Many of you have followed the challenges currently faced by the Detroit Fire Department. For a first hand look about the how the city of Detroit is seen by it’s firefighters, take a few minutes and watch the preview of the documentary BURN.
BURN Trailer (2009, Original) from BURN on Vimeo.
It’s one thing to watch these videos, it’s another thing to actually walk a day in their boots. I had this incredible opportunity last week when I was given the second opportunity in four months to ride with the Detroit Fire Department. The more firefighters I meet, the more I realize how similar we all are. It seems like every station has the same guys, just different faces. This was no different in Detroit except for one thing; attitude. Life is not about what happens to us, it’s how you react to it. It seems like no matter how many lemons these men are faced with they always manage to turn them in to lemonade. My personal department and I’m sure many others around this country, could learn quite a bit from the DFD about the power of positive attitude.
In between runs, on my visit a few months ago, one of the men showed me a very cool t-shirt they had designed. I could not resist seeing if they would let us make a Foxfire illuminating version of the shirt. Last week on my 24 hour ride-a-long I had the opportunity to present the shirts to the men of the “Big House.” They could not have been more excited. Next time you are in the Detroit area and see glowing green eyes looking at you through the dark you can relax knowing that it is not a possessed pit bull but rather one of the guys from the DFD !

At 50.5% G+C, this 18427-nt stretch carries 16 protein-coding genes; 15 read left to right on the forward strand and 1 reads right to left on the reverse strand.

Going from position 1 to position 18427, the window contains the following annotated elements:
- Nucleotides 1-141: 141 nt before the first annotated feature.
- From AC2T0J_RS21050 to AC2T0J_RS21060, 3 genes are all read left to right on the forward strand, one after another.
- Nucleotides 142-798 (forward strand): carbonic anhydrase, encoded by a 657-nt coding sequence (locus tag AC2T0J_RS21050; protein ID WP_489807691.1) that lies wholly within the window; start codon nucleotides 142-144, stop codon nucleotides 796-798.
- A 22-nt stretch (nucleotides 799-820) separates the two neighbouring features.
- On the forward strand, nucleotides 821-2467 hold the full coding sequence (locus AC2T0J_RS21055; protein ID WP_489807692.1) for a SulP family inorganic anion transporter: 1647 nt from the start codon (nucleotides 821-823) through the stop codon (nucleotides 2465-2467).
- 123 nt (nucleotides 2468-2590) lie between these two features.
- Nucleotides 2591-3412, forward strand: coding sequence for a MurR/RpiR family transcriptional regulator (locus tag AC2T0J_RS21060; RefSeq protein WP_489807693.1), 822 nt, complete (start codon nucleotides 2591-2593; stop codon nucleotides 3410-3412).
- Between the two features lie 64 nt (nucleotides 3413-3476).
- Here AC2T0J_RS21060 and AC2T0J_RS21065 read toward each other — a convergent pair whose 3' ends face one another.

Detroit was once was once one of the crown jewels of our country and the epitome of the second industrial revolution. Looking out of the back of the fire truck, the sights reminded me more of Beruit than a major US city. I can understand the poverty, the amount of vacant buildings and crime in these neighborhoods but what I can’t understand how the city's politicians could possibly neglect our brother Detroit firefighters. We have all seen politicians turn their backs on firefighters all over the country but what is happening in Detroit is unconscionable. Their gear, tools and trucks are in such a state of disrepair that I couldn’t believe my eyes.
This treatment from the politicians was best summarized by a cartoon hanging on a bulletin board in their quarters. I couldn't resist take a picture.